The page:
All this pedanticism doesn't harm the point he's trying to make. I get it, and as a self-describe conservative, he touches upon many aspects of the national question which I also don't feel comfortable with, things that in retrospect I have been criticizing for years concerning the nationalist movement. The almost leninistic method of propagating a fully-fabricated and inflexible conception of national sentiment through the institutions after the quiet revolution, the narrow association of nationalism and social-democracy, the demonizing of the rest of Canada on ideological grounds, all that definitely speaks to me.  The pedantics are but a bit of madness in a relatively well constructed method, but considering it's target audience, it might be enough to alienate a potential readers.

I'm operating on the basis of pure presumption, but if this book is an attempt to reconcile conservatism and nationalism, and to start a new Quebecois social cycle in which the pluri-ideological objective of obtaining nationality is brought back to center stage, it's doing so in a rather weird manner. As the author himself describes it, the nationalist political elite, if not the whole of our political and bureaucratic elite, are now resolutely social-progressivists which envision independent Quebec as a means of indulging in this progressivism. He blames the stalling of nationalism on this very definition that the movement has come to give itself. Through it's semantics, this book is clearly not for the masses; even if it remains accessible, it's vocabulary and length is in my opinion enough to alienate the masses. If this is so, why is Bock-Coté attempting to convince the very elite he denounces? It's no secret that what's left of conservative Quebec is mostly rural, and definitely not very present in the metropolitan intelligentsia; in that sense I fail to see how a book with such an academic tone is a useful endeavour.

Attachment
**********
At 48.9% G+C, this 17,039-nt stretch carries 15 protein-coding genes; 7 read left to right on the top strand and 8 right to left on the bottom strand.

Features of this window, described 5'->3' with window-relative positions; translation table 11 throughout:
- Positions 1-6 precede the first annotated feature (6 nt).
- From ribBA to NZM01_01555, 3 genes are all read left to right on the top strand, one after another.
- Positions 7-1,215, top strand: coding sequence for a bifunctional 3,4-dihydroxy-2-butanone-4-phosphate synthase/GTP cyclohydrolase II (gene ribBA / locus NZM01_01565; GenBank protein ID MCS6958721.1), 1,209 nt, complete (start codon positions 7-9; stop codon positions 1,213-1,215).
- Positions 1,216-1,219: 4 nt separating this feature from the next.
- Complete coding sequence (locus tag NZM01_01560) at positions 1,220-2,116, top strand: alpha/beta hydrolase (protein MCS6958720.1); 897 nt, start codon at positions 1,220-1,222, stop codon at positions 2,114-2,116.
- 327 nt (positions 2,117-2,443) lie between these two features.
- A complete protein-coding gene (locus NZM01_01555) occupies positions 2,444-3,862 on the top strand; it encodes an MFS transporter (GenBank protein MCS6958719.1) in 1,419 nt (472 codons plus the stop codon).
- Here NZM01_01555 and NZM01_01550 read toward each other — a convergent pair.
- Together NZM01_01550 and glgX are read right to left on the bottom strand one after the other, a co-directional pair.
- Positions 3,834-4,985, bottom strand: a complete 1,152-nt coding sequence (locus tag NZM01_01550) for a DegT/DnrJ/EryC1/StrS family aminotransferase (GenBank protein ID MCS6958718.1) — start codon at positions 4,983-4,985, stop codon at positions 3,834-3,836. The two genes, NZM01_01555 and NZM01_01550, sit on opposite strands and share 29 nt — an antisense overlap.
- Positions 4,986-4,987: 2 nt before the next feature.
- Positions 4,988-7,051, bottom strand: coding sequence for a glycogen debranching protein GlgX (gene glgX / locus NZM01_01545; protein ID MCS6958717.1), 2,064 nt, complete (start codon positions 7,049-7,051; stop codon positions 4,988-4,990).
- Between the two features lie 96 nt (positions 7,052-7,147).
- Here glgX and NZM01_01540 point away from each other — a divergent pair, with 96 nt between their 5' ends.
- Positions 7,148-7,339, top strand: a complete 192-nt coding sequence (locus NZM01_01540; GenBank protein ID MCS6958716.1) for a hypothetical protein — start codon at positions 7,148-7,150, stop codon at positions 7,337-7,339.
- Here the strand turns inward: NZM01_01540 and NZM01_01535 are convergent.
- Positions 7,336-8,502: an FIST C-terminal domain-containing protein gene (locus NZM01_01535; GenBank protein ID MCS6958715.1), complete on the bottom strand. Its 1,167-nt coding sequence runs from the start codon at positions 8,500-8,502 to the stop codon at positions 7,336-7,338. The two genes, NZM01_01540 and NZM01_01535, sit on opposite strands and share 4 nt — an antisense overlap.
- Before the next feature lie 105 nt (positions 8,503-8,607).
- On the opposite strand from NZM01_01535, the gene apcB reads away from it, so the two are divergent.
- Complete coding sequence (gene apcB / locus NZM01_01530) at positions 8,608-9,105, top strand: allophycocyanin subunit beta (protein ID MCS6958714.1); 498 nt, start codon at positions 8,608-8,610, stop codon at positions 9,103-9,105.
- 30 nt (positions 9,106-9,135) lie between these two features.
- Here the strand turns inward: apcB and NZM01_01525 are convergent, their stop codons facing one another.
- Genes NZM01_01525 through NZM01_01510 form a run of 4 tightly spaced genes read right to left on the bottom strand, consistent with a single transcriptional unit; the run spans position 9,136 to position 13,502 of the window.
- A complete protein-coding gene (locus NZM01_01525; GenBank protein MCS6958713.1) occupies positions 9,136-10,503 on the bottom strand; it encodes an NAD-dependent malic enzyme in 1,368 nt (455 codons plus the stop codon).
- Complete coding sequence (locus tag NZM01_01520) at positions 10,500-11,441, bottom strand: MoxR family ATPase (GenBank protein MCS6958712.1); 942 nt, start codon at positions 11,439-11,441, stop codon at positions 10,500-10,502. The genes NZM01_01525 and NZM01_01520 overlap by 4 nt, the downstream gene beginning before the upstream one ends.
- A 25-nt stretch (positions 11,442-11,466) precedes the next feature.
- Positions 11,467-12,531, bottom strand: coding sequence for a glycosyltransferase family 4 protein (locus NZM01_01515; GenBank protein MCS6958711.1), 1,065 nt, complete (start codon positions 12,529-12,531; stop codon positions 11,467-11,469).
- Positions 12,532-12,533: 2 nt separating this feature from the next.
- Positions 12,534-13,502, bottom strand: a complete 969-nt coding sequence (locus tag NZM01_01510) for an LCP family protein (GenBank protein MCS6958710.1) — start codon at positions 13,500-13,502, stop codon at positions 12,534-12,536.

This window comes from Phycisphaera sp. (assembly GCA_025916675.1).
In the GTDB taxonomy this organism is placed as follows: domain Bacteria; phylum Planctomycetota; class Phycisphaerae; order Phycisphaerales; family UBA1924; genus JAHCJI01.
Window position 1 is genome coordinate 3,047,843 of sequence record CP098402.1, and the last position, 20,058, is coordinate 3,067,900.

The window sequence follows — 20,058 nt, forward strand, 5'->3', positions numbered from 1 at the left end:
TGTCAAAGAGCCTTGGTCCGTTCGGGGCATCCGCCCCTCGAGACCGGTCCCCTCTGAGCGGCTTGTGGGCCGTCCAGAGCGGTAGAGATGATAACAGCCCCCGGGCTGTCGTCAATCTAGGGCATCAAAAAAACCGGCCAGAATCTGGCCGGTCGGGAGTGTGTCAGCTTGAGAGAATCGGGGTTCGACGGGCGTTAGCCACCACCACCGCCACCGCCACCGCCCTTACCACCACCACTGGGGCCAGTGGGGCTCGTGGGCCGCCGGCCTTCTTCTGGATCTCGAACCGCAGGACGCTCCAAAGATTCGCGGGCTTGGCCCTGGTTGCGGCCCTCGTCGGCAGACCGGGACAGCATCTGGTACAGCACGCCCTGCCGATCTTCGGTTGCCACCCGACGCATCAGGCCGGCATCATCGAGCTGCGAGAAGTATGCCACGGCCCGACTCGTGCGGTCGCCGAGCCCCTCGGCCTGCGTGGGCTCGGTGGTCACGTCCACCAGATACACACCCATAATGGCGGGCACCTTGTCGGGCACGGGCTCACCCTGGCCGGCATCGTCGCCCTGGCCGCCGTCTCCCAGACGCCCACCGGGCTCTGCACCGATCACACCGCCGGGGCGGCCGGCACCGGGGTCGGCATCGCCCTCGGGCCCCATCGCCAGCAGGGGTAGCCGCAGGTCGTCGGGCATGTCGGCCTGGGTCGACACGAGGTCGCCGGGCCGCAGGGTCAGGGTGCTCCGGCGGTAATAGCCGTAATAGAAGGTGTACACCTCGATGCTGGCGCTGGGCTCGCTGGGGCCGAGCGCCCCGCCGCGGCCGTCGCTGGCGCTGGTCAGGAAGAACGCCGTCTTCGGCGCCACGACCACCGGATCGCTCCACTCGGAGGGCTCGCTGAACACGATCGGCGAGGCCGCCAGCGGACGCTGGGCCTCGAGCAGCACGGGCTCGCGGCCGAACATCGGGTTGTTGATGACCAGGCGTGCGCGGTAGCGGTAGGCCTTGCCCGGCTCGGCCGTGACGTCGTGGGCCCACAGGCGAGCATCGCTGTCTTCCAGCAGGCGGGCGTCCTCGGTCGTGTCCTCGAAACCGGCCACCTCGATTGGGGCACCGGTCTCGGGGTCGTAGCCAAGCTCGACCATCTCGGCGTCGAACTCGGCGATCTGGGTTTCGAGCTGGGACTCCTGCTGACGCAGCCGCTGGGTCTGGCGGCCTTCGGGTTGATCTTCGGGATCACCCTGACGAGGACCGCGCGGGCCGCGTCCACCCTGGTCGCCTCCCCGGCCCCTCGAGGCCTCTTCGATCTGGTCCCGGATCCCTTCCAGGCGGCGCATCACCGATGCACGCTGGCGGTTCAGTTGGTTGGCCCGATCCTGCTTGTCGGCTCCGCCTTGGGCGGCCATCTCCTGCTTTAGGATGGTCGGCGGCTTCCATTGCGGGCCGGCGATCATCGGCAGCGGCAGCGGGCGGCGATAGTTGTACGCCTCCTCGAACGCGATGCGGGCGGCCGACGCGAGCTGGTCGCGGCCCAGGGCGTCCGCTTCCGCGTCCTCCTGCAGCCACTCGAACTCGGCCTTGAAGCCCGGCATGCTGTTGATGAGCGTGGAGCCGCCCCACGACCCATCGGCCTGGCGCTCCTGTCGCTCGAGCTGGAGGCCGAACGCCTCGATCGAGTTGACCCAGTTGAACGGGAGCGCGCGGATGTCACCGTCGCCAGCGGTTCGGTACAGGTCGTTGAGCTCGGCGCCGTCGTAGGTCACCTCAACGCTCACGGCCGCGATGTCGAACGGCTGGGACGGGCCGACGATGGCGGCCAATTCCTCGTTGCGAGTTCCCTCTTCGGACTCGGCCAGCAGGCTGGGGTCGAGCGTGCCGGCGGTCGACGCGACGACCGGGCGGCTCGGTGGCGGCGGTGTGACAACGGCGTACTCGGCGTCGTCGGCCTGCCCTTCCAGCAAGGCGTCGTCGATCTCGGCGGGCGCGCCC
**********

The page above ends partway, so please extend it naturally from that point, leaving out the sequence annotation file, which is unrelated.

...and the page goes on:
I can understand how the method was more or less forced upon the author: a more populist approach to advocating things like the end of multi-culturalism, and the consideration of ethnic nationalism would have had him shot down by the other academics who pray at the altar of progressive-nationalism every morning. For such a young man, why risk that? In it's current form, the book and it's author are already controversial enough. But what is the point of controversy in an arena where the status-quo is already equipped to win anyways?

In that sense I think that this book uncovers a stale debate: the definition of official nationalism in Quebec has been written half a century ago, and there's little hope to changing any of that, especially in the context of the western world more or less reaching a consensus on the concept of cosmopolitism. The usefulness of this book is reminding us that national pride isn't necessarily what is taught to you in school, and that there are other ways of considering the question of nationality. As a practical effort, I feel that this books fails at inspiring it's the proper audience, specifically because  it's doesn't target them directly. A good read none the less, if only for it's originality... just don't expect it to be derived into a manifesto by anyone any time soon.